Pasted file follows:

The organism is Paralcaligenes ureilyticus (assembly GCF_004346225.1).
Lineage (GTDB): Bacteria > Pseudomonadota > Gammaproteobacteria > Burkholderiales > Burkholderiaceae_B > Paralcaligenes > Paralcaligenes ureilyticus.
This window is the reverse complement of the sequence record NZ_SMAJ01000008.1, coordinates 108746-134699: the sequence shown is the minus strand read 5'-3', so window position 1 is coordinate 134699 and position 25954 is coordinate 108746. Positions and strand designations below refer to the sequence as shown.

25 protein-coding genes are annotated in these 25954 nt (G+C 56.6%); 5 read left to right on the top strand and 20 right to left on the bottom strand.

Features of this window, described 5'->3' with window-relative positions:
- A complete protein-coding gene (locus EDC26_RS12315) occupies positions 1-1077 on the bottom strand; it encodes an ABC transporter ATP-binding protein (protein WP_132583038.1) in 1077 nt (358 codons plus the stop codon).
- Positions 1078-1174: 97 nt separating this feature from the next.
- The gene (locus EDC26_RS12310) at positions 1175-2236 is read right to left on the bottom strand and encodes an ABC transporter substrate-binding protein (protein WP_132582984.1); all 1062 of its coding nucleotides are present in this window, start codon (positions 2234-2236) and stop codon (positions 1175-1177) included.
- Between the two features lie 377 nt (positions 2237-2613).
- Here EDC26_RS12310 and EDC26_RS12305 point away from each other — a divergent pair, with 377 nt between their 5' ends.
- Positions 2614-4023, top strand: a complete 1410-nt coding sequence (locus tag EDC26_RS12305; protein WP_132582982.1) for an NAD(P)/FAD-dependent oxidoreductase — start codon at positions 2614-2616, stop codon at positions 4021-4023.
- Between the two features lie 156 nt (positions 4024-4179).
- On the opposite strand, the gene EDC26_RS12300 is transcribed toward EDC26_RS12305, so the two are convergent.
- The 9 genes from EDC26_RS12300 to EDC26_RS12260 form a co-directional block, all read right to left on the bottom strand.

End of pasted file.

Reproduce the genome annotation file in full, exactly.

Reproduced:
The organism is Paralcaligenes ureilyticus (assembly GCF_004346225.1).
Lineage (GTDB): Bacteria > Pseudomonadota > Gammaproteobacteria > Burkholderiales > Burkholderiaceae_B > Paralcaligenes > Paralcaligenes ureilyticus.
This window is the reverse complement of the sequence record NZ_SMAJ01000008.1, coordinates 108746-134699: the sequence shown is the minus strand read 5'-3', so window position 1 is coordinate 134699 and position 25954 is coordinate 108746. Positions and strand designations below refer to the sequence as shown.

25 protein-coding genes are annotated in these 25954 nt (G+C 56.6%); 5 read left to right on the top strand and 20 right to left on the bottom strand.

Features of this window, described 5'->3' with window-relative positions:
- A complete protein-coding gene (locus EDC26_RS12315) occupies positions 1-1077 on the bottom strand; it encodes an ABC transporter ATP-binding protein (protein WP_132583038.1) in 1077 nt (358 codons plus the stop codon).
- Positions 1078-1174: 97 nt separating this feature from the next.
- The gene (locus EDC26_RS12310) at positions 1175-2236 is read right to left on the bottom strand and encodes an ABC transporter substrate-binding protein (protein WP_132582984.1); all 1062 of its coding nucleotides are present in this window, start codon (positions 2234-2236) and stop codon (positions 1175-1177) included.
- Between the two features lie 377 nt (positions 2237-2613).
- Here EDC26_RS12310 and EDC26_RS12305 point away from each other — a divergent pair, with 377 nt between their 5' ends.
- Positions 2614-4023, top strand: a complete 1410-nt coding sequence (locus tag EDC26_RS12305; protein WP_132582982.1) for an NAD(P)/FAD-dependent oxidoreductase — start codon at positions 2614-2616, stop codon at positions 4021-4023.
- Between the two features lie 156 nt (positions 4024-4179).
- On the opposite strand, the gene EDC26_RS12300 is transcribed toward EDC26_RS12305, so the two are convergent.
- The 9 genes from EDC26_RS12300 to EDC26_RS12260 form a co-directional block, all read right to left on the bottom strand.